I recently interviewed a few dozen law firm owners across various U.S. jurisdictions, and I heard a common refrain:
Before using the LEAP timekeeping and billing software, I was losing time because I estimated my time incorrectly.
Now, LEAP automatically tracks their time, prompts them to enter it right when they finish billable tasks, and timekeeping features in LEAP follow them wherever they are working, on computers, iPhone, iPad and Android mobile devices, or even using handsfree devices like Apple Watch and Amazon Alexa.
You know what you do when you do it. The longer you wait to document a billable task, the more inaccurate your entry will be. Entering time as you go means bills are more accurate, and, at the end of the month, bills are also ready to send. You do not wait weeks for fee earners to manually enter time. No. You run pre-bills, make tweaks, and send invoices quickly.
The sooner bills go out, the sooner they can be paid.
If your timekeeping is not built into a cloud legal practice management software allowing you to work from anywhere, at any time, then you are likely still fumbling with legal pads and spreadsheets and only entering your time at the end of the month. This means you are wasting administrative time on a task that an affordable piece of software could handle for you, and your cashflow is slower.
Better billing starts with accurate and integrated timekeeping, but better billing also meets clients’ expectations.
Your clients do life online, just like you.
We use apps to shop, make calls, text, order take out and food delivery, sign-up for activities, schedule services, pay bills, deposit checks, and track retirement and investment accounts. Companies even reward customers for choosing paperless billing and paying online.
The 2020 ABA Tech Report agrees:
75% prefer paying with credit or debit cards
79% use paperless billing options
55% “don’t use or rarely carry” checks, and 61% of 18-24 year olds “never” use checks
79% expect every business to offer “the same payment options as large national companies”
While larger law firms might be able to develop pricy, bespoke software solutions, solo and smaller law firms remain competitive by relying on affordable technology to provide the services their clients expect.
When you are ready to bill, you do not want to wait to get paid. Since all profit is calculated in time, getting paid faster is the same as getting paid more. Plus, when you send bills electronically, you save on overhead costs.
With LEAP, click to create prebills and invoices, then email invoices to clients. This avoids these manual billing process expenses:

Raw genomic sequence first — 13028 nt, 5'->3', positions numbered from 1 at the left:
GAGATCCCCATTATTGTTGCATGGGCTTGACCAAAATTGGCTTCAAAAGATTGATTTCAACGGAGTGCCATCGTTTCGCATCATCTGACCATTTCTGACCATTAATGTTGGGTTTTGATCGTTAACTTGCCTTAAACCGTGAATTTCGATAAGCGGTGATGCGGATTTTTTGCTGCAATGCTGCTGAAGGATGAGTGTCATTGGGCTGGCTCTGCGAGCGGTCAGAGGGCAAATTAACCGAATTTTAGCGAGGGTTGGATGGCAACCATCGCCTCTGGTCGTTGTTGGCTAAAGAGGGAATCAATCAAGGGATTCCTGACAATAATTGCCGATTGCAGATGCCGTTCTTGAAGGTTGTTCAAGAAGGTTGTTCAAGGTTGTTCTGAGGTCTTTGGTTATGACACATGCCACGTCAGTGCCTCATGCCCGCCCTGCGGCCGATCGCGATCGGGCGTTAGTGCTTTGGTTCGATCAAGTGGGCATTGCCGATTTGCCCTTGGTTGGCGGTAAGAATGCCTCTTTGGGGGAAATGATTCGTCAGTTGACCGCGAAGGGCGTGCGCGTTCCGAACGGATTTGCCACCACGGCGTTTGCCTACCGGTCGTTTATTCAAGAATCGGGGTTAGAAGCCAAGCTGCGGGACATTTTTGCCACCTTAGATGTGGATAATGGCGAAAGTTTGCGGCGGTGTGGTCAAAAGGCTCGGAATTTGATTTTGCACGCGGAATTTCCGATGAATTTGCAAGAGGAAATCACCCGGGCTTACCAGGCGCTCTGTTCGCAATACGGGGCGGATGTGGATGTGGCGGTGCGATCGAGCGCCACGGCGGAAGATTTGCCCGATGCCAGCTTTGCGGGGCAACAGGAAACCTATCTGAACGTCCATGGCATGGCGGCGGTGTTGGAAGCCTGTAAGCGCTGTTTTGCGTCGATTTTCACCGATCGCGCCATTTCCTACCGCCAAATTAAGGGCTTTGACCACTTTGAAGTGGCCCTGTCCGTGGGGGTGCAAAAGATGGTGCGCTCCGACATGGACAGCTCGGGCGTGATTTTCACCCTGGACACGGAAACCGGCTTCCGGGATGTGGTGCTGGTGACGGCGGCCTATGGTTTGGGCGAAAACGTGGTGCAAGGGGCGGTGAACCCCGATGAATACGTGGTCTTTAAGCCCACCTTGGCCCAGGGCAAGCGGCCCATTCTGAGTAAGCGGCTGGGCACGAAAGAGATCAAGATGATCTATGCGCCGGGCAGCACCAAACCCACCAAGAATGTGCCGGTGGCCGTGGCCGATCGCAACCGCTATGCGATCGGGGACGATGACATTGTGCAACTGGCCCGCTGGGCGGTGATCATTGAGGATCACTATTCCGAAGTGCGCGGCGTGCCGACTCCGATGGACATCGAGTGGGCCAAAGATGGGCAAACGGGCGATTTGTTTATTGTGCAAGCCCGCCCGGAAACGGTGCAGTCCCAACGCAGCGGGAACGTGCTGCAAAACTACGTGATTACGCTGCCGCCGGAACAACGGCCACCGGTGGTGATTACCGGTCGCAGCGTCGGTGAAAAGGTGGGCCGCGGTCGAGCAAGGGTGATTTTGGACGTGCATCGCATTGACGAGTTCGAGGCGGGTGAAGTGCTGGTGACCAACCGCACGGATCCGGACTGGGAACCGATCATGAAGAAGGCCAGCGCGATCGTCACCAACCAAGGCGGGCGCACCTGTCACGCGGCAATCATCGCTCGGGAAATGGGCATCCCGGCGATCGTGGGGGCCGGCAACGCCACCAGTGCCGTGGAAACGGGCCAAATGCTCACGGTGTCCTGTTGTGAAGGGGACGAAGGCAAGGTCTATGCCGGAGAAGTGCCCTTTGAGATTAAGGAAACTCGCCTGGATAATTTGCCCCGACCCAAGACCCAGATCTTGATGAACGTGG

Employee time spent creating, printing, and stuffing invoices
Postage and stationary costs
Time delay while your invoice travels to your client
Then, when clients pay online with FeeWise, they pay for your services the way they are used to paying for every other service in their lives, and their payment automatically appears in LEAP. This means you avoid these additional steps in a manual payment process:
Time delay while your client’s check travels to your law firm
Employee time opening checks
Employee time manually reconciling checks
Employee time, mileage, and parking expenses to take deposits to the bank
When you have everything you need in a single system, you do not spend time moving information between programs. This means you spend more time doing income-producing work, rather than administrative tasks.
In Massachusetts, lawyers take care of their businesses by taking care of people, including themselves.
When you use LEAP, you simplify your law firm’s IT infrastructure, reduce overhead costs, and enable your law firm to work from anywhere, at any time. This provides the flexibility lawyers and paralegals expect, and contributes to an overall sense of autonomy and control over how work fits alongside other priorities in their lives.
When you can track time, send electronic bills, and receive online payments from one, cloud-based software, you spend more time practicing law, less time managing your practice, and you give clients the payment options they expect.
You can also easily perform complex transactions with built-in office and trust accounting. IOLTA and state bar rule compliant trust accounting is made easy with LEAP. Attorneys can instantly generate invoices, manage retainers and trust accounts, capture disbursements, and integrate their LEAP office accounting and billing with FeeWise, Xero, and QuickBooks Online.
 1,800 hours a year equates to approximately 11.25 hours per day, 5 days per week, 48 weeks per year when calculated with an efficiency rate of 2 billed hours for every 3 hours worked and 4 weeks paid time off. Calculation: Hours worked:3.00; Hours billed:2.00; Efficiency Rate:0.6667; Billable Hours Requirement (BHR):1,800; Divided by Efficiency Rate (estimated real hours worked to get BHR): 2,700; Divided by 48 weeks (52-4 weeks paid time off) = hours / week: 56.25; Divided by 5 days = hours / work day: 11.25.